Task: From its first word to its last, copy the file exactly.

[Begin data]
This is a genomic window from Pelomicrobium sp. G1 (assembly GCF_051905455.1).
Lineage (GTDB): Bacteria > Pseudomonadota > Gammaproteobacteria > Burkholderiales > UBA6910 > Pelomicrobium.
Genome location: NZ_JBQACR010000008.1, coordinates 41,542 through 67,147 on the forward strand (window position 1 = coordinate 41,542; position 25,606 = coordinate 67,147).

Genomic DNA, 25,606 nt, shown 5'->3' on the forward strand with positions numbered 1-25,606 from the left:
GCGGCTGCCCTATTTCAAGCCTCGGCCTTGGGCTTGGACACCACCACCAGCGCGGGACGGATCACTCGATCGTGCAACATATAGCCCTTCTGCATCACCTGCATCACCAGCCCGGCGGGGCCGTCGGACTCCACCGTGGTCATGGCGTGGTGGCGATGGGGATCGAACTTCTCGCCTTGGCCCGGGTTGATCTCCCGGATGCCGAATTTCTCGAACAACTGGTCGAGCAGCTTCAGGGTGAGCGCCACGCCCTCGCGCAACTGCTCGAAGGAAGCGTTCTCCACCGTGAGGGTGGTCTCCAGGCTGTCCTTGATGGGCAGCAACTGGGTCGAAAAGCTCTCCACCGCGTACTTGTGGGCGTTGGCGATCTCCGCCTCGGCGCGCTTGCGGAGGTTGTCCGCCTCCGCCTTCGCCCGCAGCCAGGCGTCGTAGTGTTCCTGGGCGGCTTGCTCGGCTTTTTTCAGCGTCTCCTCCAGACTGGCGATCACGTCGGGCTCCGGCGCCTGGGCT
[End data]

This is a genomic window from Pelomicrobium sp. G1 (assembly GCF_051905455.1).
Lineage (GTDB): Bacteria > Pseudomonadota > Gammaproteobacteria > Burkholderiales > UBA6910 > Pelomicrobium.
Genome location: NZ_JBQACR010000008.1, coordinates 41,542 through 67,147 on the forward strand (window position 1 = coordinate 41,542; position 25,606 = coordinate 67,147).

Genomic DNA, 25,606 nt, shown 5'->3' on the forward strand with positions numbered 1-25,606 from the left:
GCGGCTGCCCTATTTCAAGCCTCGGCCTTGGGCTTGGACACCACCACCAGCGCGGGACGGATCACTCGATCGTGCAACATATAGCCCTTCTGCATCACCTGCATCACCAGCCCGGCGGGGCCGTCGGACTCCACCGTGGTCATGGCGTGGTGGCGATGGGGATCGAACTTCTCGCCTTGGCCCGGGTTGATCTCCCGGATGCCGAATTTCTCGAACAACTGGTCGAGCAGCTTCAGGGTGAGCGCCACGCCCTCGCGCAACTGCTCGAAGGAAGCGTTCTCCACCGTGAGGGTGGTCTCCAGGCTGTCCTTGATGGGCAGCAACTGGGTCGAAAAGCTCTCCACCGCGTACTTGTGGGCGTTGGCGATCTCCGCCTCGGCGCGCTTGCGGAGGTTGTCCGCCTCCGCCTTCGCCCGCAGCCAGGCGTCGTAGTGTTCCTGGGCGGCTTGCTCGGCTTTTTTCAGCGTCTCCTCCAGACTGGCGATCACGTCGGGCTCCGGCGCCTGGGCT